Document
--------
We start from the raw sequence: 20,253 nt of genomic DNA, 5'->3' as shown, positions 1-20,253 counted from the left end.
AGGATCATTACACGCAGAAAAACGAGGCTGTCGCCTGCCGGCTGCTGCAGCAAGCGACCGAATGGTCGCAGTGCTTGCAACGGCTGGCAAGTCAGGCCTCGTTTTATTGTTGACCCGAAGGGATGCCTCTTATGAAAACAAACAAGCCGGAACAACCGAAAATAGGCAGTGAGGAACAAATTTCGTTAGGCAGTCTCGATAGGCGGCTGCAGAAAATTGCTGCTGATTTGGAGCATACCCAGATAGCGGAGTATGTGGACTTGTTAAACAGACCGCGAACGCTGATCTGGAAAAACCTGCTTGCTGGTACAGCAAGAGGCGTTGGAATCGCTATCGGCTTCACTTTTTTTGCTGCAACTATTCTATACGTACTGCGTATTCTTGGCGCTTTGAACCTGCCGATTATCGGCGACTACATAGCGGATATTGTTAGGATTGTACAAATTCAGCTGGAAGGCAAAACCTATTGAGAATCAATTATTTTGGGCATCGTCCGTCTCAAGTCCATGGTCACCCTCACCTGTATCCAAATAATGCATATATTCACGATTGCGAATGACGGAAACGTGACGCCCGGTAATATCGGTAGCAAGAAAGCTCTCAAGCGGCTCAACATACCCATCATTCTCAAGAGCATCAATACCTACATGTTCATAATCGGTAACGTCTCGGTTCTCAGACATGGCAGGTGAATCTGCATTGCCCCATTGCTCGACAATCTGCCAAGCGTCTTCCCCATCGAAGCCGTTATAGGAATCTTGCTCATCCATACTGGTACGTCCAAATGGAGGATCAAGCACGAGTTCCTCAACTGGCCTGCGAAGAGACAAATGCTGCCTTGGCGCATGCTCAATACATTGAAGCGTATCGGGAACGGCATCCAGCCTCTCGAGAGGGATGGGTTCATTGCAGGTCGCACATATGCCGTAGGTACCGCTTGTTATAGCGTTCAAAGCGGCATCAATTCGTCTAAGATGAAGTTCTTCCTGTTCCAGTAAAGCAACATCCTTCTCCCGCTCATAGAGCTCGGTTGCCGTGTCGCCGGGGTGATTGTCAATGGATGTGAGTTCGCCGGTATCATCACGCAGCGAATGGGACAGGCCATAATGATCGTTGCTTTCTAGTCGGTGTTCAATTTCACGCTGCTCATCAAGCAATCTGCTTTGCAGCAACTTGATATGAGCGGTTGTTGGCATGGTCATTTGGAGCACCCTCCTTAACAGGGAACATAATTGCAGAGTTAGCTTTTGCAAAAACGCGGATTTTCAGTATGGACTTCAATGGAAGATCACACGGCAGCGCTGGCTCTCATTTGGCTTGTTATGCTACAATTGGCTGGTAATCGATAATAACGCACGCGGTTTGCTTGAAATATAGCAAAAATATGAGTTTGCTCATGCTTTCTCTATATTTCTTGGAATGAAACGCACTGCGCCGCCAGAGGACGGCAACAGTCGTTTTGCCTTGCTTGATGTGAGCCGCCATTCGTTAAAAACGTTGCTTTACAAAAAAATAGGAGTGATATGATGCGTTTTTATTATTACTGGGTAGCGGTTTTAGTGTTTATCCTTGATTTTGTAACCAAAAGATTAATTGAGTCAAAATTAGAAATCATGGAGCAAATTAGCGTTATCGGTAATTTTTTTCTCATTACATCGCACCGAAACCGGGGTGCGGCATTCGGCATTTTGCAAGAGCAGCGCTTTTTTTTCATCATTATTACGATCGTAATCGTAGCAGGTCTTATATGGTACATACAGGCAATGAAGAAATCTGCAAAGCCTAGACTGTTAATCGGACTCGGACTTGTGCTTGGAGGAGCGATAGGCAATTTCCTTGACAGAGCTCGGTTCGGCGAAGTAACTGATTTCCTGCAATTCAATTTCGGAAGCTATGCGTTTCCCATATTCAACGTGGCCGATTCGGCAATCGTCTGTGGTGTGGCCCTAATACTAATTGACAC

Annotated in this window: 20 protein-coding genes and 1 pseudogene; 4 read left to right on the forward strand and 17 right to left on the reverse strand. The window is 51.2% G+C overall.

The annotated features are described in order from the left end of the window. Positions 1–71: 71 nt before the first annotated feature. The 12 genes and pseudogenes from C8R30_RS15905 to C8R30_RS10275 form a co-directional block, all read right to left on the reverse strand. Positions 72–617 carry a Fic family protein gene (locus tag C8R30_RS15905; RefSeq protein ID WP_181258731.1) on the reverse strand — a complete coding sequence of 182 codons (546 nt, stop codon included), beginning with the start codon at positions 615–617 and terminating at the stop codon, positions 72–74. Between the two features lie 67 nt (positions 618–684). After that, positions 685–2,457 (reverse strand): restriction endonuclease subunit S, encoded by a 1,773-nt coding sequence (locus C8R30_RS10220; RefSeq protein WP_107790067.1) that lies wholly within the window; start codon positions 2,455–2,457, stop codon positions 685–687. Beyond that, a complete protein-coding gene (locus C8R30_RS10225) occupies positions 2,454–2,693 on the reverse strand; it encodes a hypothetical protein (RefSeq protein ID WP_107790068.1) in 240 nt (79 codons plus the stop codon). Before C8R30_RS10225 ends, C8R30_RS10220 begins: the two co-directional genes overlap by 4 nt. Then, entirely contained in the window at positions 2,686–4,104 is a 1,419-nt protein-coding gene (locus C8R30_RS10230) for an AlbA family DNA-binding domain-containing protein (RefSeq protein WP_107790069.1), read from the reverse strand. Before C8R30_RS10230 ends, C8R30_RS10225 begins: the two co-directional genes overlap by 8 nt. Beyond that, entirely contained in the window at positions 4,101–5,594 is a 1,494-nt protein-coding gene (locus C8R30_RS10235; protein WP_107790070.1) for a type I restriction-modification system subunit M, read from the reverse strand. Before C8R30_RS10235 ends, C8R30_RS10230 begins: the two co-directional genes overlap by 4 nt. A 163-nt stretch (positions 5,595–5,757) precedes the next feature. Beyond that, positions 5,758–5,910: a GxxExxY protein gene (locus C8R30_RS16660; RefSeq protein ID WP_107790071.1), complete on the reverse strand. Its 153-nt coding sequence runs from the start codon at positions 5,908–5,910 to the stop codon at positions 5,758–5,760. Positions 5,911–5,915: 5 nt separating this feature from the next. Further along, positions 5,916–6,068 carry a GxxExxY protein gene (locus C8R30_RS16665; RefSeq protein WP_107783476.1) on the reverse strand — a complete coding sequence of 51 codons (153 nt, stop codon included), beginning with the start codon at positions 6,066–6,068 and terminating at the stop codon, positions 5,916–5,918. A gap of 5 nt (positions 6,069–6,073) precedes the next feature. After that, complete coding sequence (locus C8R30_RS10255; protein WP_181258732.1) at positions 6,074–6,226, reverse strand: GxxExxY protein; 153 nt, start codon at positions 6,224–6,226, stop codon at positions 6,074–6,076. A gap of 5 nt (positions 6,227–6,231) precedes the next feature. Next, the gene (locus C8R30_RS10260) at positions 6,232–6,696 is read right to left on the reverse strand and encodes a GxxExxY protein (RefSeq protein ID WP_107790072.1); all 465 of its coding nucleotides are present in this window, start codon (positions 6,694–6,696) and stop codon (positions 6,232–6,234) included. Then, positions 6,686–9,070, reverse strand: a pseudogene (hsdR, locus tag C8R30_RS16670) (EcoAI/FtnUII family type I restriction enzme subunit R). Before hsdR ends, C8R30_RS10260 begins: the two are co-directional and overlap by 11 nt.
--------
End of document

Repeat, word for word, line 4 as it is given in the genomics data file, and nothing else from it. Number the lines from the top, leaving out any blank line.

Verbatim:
The annotated features are described in order from the left end of the window. Positions 1–71: 71 nt before the first annotated feature. The 12 genes and pseudogenes from C8R30_RS15905 to C8R30_RS10275 form a co-directional block, all read right to left on the reverse strand. Positions 72–617 carry a Fic family protein gene (locus tag C8R30_RS15905; RefSeq protein ID WP_181258731.1) on the reverse strand — a complete coding sequence of 182 codons (546 nt, stop codon included), beginning with the start codon at positions 615–617 and terminating at the stop codon, positions 72–74. Between the two features lie 67 nt (positions 618–684). After that, positions 685–2,457 (reverse strand): restriction endonuclease subunit S, encoded by a 1,773-nt coding sequence (locus C8R30_RS10220; RefSeq protein WP_107790067.1) that lies wholly within the window; start codon positions 2,455–2,457, stop codon positions 685–687. Beyond that, a complete protein-coding gene (locus C8R30_RS10225) occupies positions 2,454–2,693 on the reverse strand; it encodes a hypothetical protein (RefSeq protein ID WP_107790068.1) in 240 nt (79 codons plus the stop codon). Before C8R30_RS10225 ends, C8R30_RS10220 begins: the two co-directional genes overlap by 4 nt. Then, entirely contained in the window at positions 2,686–4,104 is a 1,419-nt protein-coding gene (locus C8R30_RS10230) for an AlbA family DNA-binding domain-containing protein (RefSeq protein WP_107790069.1), read from the reverse strand. Before C8R30_RS10230 ends, C8R30_RS10225 begins: the two co-directional genes overlap by 8 nt. Beyond that, entirely contained in the window at positions 4,101–5,594 is a 1,494-nt protein-coding gene (locus C8R30_RS10235; protein WP_107790070.1) for a type I restriction-modification system subunit M, read from the reverse strand. Before C8R30_RS10235 ends, C8R30_RS10230 begins: the two co-directional genes overlap by 4 nt. A 163-nt stretch (positions 5,595–5,757) precedes the next feature. Beyond that, positions 5,758–5,910: a GxxExxY protein gene (locus C8R30_RS16660; RefSeq protein ID WP_107790071.1), complete on the reverse strand. Its 153-nt coding sequence runs from the start codon at positions 5,908–5,910 to the stop codon at positions 5,758–5,760. Positions 5,911–5,915: 5 nt separating this feature from the next. Further along, positions 5,916–6,068 carry a GxxExxY protein gene (locus C8R30_RS16665; RefSeq protein WP_107783476.1) on the reverse strand — a complete coding sequence of 51 codons (153 nt, stop codon included), beginning with the start codon at positions 6,066–6,068 and terminating at the stop codon, positions 5,916–5,918. A gap of 5 nt (positions 6,069–6,073) precedes the next feature. After that, complete coding sequence (locus C8R30_RS10255; protein WP_181258732.1) at positions 6,074–6,226, reverse strand: GxxExxY protein; 153 nt, start codon at positions 6,224–6,226, stop codon at positions 6,074–6,076. A gap of 5 nt (positions 6,227–6,231) precedes the next feature. Next, the gene (locus C8R30_RS10260) at positions 6,232–6,696 is read right to left on the reverse strand and encodes a GxxExxY protein (RefSeq protein ID WP_107790072.1); all 465 of its coding nucleotides are present in this window, start codon (positions 6,694–6,696) and stop codon (positions 6,232–6,234) included. Then, positions 6,686–9,070, reverse strand: a pseudogene (hsdR, locus tag C8R30_RS16670) (EcoAI/FtnUII family type I restriction enzme subunit R). Before hsdR ends, C8R30_RS10260 begins: the two are co-directional and overlap by 11 nt.